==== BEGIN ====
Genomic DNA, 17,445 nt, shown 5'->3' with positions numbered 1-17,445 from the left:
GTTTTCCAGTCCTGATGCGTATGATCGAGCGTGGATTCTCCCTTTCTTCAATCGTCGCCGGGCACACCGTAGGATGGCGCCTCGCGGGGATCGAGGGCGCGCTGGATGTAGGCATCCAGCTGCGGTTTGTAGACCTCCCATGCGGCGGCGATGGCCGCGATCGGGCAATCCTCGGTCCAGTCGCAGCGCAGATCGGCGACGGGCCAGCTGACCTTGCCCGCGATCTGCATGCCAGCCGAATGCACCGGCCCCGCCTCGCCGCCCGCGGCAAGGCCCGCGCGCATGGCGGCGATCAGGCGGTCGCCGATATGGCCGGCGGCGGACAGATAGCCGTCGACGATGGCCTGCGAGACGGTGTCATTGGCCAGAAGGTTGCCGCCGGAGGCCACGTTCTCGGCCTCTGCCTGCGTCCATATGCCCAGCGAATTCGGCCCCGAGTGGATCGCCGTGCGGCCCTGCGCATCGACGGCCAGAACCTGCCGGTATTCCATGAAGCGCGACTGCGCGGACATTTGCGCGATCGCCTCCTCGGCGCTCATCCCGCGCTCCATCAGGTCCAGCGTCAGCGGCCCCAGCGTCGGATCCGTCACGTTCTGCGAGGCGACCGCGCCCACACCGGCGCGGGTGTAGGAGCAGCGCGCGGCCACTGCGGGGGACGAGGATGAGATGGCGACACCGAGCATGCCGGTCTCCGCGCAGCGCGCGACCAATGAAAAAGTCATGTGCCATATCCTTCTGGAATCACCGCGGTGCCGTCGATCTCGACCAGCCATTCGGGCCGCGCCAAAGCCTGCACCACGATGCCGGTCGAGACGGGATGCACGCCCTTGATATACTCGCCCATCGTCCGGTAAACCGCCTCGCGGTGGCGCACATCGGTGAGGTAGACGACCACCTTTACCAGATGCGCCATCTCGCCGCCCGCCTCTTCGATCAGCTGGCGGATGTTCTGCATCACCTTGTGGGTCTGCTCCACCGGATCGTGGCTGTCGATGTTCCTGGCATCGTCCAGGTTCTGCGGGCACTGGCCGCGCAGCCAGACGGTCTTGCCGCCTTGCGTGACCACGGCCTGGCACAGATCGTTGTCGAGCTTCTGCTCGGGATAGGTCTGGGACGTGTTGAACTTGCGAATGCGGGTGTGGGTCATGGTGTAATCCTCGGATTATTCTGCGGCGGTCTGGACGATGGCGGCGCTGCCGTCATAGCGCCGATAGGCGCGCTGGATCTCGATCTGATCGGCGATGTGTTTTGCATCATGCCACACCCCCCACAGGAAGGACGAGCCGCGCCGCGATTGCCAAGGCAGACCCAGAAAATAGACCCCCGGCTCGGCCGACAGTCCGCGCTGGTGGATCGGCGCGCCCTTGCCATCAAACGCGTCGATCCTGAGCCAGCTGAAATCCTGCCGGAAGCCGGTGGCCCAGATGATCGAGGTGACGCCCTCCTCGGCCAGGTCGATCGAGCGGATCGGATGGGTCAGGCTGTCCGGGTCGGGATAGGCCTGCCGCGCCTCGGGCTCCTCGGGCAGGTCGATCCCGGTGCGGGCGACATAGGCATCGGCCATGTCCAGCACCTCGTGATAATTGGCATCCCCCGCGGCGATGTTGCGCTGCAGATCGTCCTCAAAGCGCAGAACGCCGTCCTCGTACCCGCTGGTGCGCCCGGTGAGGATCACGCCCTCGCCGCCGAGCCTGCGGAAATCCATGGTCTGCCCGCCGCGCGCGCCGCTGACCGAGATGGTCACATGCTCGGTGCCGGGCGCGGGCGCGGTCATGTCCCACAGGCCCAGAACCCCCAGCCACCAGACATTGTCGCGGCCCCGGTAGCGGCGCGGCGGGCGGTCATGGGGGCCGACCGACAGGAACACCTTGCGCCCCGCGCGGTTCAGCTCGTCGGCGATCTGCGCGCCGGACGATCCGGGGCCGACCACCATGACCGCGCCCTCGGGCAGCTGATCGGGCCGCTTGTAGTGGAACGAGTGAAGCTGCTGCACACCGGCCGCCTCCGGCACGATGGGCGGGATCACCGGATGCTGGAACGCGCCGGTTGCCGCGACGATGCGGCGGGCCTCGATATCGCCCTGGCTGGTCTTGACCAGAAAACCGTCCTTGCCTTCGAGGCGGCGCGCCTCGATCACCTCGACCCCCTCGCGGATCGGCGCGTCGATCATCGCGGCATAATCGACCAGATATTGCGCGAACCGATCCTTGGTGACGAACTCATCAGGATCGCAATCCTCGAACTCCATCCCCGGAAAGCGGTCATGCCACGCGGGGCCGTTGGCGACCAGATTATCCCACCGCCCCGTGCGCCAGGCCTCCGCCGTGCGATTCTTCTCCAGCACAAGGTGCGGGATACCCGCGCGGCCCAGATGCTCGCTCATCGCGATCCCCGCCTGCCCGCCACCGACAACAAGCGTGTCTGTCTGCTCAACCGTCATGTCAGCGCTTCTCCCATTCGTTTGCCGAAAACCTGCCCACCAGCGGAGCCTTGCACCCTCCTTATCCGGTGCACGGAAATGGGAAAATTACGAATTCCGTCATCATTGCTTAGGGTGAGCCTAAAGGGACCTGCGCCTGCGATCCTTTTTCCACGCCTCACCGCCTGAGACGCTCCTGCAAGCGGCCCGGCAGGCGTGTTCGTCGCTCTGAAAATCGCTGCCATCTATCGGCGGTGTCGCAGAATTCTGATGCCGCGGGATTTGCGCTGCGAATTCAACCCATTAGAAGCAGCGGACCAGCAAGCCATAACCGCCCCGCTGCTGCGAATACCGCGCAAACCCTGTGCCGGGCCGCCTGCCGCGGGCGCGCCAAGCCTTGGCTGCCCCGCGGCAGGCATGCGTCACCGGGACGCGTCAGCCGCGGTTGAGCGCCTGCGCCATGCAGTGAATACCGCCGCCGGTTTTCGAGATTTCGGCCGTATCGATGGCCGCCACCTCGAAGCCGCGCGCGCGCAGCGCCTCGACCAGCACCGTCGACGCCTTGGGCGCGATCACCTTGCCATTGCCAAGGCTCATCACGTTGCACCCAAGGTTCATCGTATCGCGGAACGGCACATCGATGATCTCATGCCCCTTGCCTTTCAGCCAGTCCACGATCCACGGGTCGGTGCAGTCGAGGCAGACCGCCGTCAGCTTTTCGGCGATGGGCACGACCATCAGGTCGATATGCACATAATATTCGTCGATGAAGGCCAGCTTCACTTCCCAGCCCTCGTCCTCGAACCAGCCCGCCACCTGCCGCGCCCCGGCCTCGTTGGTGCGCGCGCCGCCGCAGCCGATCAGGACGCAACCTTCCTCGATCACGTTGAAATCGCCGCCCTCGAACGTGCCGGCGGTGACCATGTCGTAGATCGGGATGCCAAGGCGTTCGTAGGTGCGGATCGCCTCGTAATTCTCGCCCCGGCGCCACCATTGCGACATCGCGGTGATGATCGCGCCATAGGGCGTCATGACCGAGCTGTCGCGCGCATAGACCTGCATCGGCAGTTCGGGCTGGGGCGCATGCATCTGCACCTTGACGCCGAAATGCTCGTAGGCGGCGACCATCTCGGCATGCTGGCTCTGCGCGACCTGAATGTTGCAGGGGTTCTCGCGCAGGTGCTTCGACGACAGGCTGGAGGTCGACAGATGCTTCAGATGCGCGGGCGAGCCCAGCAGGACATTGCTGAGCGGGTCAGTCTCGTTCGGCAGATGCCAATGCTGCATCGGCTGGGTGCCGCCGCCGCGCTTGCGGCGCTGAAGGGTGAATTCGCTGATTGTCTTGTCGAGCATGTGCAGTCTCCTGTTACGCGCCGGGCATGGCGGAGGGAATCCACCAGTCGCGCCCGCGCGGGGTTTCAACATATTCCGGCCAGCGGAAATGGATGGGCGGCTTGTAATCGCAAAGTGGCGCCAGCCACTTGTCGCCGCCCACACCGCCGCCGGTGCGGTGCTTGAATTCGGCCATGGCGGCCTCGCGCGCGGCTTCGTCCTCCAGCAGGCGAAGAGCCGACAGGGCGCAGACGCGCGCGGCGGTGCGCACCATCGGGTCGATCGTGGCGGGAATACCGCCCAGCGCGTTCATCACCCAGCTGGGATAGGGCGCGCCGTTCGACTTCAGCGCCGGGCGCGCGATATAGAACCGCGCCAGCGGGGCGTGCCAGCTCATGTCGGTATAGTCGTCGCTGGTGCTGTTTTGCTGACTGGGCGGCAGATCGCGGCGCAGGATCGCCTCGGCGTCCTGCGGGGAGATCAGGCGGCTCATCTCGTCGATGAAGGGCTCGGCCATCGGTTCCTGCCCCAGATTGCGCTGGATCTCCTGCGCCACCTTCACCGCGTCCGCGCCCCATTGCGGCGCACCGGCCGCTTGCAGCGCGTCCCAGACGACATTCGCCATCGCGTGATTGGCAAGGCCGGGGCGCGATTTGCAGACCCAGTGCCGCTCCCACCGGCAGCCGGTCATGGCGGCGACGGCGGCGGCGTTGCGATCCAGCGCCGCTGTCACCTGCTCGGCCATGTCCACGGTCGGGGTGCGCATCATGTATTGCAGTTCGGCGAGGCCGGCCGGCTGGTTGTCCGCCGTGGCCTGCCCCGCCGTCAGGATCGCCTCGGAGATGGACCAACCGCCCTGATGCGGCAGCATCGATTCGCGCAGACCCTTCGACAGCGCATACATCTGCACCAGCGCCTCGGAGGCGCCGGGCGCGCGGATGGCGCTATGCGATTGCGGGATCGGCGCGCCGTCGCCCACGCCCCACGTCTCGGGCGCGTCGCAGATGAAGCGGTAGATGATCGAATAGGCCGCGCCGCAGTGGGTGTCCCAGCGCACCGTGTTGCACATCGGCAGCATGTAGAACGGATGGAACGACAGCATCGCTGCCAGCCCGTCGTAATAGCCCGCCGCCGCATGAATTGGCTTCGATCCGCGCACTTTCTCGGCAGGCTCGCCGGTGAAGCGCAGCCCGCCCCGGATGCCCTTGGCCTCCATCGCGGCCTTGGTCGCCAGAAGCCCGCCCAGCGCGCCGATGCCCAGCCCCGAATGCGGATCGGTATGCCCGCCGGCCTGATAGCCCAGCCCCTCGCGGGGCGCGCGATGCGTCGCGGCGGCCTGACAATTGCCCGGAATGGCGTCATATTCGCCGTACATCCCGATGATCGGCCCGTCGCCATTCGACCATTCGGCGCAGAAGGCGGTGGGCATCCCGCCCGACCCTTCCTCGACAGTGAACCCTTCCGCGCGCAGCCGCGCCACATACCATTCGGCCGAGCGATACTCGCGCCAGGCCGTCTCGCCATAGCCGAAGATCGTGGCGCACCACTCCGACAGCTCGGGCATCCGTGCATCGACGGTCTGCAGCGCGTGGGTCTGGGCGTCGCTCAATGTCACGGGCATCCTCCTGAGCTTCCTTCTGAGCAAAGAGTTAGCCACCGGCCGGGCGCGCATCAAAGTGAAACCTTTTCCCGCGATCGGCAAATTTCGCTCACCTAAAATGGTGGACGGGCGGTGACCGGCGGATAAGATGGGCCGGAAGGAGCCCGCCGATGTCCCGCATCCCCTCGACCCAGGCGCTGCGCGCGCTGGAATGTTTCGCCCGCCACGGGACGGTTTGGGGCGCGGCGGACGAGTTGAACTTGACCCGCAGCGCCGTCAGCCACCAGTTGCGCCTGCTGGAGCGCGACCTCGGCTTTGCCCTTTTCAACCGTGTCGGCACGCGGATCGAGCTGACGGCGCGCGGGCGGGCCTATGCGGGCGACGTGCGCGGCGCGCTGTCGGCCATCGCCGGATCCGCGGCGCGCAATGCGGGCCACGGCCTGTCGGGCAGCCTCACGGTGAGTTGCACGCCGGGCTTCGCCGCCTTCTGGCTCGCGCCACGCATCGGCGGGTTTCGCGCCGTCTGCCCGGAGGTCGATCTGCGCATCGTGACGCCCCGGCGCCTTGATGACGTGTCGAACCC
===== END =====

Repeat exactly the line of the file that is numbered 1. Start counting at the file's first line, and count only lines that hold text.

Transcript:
Genomic DNA, 17,445 nt, shown 5'->3' with positions numbered 1-17,445 from the left: